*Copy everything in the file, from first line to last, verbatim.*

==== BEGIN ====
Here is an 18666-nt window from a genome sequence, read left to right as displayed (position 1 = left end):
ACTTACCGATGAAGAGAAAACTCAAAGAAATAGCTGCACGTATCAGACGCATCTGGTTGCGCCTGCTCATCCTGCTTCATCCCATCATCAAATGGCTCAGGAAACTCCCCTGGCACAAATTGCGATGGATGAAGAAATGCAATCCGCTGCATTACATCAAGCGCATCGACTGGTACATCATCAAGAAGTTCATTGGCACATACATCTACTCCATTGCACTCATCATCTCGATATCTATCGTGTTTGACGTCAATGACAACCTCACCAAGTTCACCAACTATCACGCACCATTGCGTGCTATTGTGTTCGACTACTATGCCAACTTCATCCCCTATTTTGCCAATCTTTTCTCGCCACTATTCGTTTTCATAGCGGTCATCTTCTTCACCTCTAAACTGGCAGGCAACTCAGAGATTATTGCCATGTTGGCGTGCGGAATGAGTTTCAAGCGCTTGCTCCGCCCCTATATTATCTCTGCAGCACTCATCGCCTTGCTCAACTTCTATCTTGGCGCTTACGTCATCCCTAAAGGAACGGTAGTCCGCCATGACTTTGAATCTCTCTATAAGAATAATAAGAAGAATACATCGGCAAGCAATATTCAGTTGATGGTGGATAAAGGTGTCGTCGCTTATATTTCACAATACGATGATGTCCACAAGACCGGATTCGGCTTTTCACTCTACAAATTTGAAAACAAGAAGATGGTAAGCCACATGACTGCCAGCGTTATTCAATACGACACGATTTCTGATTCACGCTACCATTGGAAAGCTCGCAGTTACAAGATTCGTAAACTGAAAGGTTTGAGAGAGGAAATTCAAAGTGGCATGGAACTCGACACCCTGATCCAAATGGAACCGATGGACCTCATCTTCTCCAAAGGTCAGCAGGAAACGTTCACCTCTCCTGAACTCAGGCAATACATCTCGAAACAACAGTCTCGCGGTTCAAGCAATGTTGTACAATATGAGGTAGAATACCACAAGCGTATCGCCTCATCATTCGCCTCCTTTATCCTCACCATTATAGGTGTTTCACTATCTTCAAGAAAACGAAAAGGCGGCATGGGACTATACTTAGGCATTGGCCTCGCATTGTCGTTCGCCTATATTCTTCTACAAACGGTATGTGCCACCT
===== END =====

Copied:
Here is an 18666-nt window from a genome sequence, read left to right as displayed (position 1 = left end):
ACTTACCGATGAAGAGAAAACTCAAAGAAATAGCTGCACGTATCAGACGCATCTGGTTGCGCCTGCTCATCCTGCTTCATCCCATCATCAAATGGCTCAGGAAACTCCCCTGGCACAAATTGCGATGGATGAAGAAATGCAATCCGCTGCATTACATCAAGCGCATCGACTGGTACATCATCAAGAAGTTCATTGGCACATACATCTACTCCATTGCACTCATCATCTCGATATCTATCGTGTTTGACGTCAATGACAACCTCACCAAGTTCACCAACTATCACGCACCATTGCGTGCTATTGTGTTCGACTACTATGCCAACTTCATCCCCTATTTTGCCAATCTTTTCTCGCCACTATTCGTTTTCATAGCGGTCATCTTCTTCACCTCTAAACTGGCAGGCAACTCAGAGATTATTGCCATGTTGGCGTGCGGAATGAGTTTCAAGCGCTTGCTCCGCCCCTATATTATCTCTGCAGCACTCATCGCCTTGCTCAACTTCTATCTTGGCGCTTACGTCATCCCTAAAGGAACGGTAGTCCGCCATGACTTTGAATCTCTCTATAAGAATAATAAGAAGAATACATCGGCAAGCAATATTCAGTTGATGGTGGATAAAGGTGTCGTCGCTTATATTTCACAATACGATGATGTCCACAAGACCGGATTCGGCTTTTCACTCTACAAATTTGAAAACAAGAAGATGGTAAGCCACATGACTGCCAGCGTTATTCAATACGACACGATTTCTGATTCACGCTACCATTGGAAAGCTCGCAGTTACAAGATTCGTAAACTGAAAGGTTTGAGAGAGGAAATTCAAAGTGGCATGGAACTCGACACCCTGATCCAAATGGAACCGATGGACCTCATCTTCTCCAAAGGTCAGCAGGAAACGTTCACCTCTCCTGAACTCAGGCAATACATCTCGAAACAACAGTCTCGCGGTTCAAGCAATGTTGTACAATATGAGGTAGAATACCACAAGCGTATCGCCTCATCATTCGCCTCCTTTATCCTCACCATTATAGGTGTTTCACTATCTTCAAGAAAACGAAAAGGCGGCATGGGACTATACTTAGGCATTGGCCTCGCATTGTCGTTCGCCTATATTCTTCTACAAACGGTATGTGCCACCT